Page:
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The Mind-Blowing Many Worlds Interpretation
The many-worlds interpretation is a physics concept with a specific application to quantum mechanics, but it can also stimulate the fiction writer’s imagination. First, some background. According to Wikipedia, the many-worlds interpretation “implies that all possible alternative histories and futures are real, each representing an actual ‘world’ (or ‘universe’). In lay terms, the hypothesis states there is a very large – perhaps infinite – number of universes, and everything that could possibly have happened in our past, but did not, has occurred in the past of some other universe or universes.” The Wikipedia entry on the many worlds interpretation provides an example with the classic physics paradox of Schrodinger’s cat: the cat in the box is both alive and dead before the box is opened, but the alive cat and the dead cat are in different branches of the universe, both of which are equally real, but which do not interact with each other.
So think about that for a moment. Imagine the course of your life as a huge flowchart. Every time that more than one effect can result from a cause, your flowchart shows all possible branches. Each branch finds expression in its own universe and all the universes feature versions of you reacting to the consequences of your decisions. Each universe is real though they can contradict infinitely, and none of the universes touch or interact with each other.
This mind-blowing concept has inspired many works of fiction. Remember the movie Groundhog Day? One man relives the same day of his life repeatedly (probably cycling through every variation of it that could possibly happen in all universes) until he perfects his responses to everyday events and is released like a bodhisattva from his trap. In Kate Atkinson’s stunning novel Life After Life, the seemingly ordinary British heroine lives out her life in the twentieth century, including an extended sequence during the World War Two bombing of London. Like anyone else, she has some near-death experiences, but whenever she actually dies, she experiences a reset of her life. Soon this has happened so many times that she is haunted by an eerie sense of déjà vu.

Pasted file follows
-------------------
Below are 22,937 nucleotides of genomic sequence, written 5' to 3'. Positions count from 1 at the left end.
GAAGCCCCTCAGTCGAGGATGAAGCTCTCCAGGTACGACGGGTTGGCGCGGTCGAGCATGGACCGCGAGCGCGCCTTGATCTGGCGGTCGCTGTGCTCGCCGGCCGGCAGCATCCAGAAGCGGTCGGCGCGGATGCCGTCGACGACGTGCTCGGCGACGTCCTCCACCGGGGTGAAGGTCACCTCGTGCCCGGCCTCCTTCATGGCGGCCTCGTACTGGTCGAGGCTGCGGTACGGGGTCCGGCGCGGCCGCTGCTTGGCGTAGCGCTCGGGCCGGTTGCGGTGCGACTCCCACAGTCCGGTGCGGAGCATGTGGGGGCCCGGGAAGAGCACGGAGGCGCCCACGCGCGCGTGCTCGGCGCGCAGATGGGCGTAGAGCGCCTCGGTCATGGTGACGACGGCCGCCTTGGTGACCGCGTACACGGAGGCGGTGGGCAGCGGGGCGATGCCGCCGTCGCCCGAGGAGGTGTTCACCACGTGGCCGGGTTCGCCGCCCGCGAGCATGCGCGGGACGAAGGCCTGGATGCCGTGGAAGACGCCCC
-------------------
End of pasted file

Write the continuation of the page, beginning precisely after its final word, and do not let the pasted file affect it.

Have you ever had a near-death experience? Can you look back at your life and pinpoint some major turning-point decisions? I think it is human nature to be fascinated by what might have been, and such imaginings can be fertile ground for fiction. You may find your next great story idea by making up a fantasy of how your life might have gone according to other decisions made in another universe. Meanwhile, you can find your next great read on Amazon.com: Life After Life: A Novel
Content copyright © 2013 by Val Kovalin. All rights reserved.
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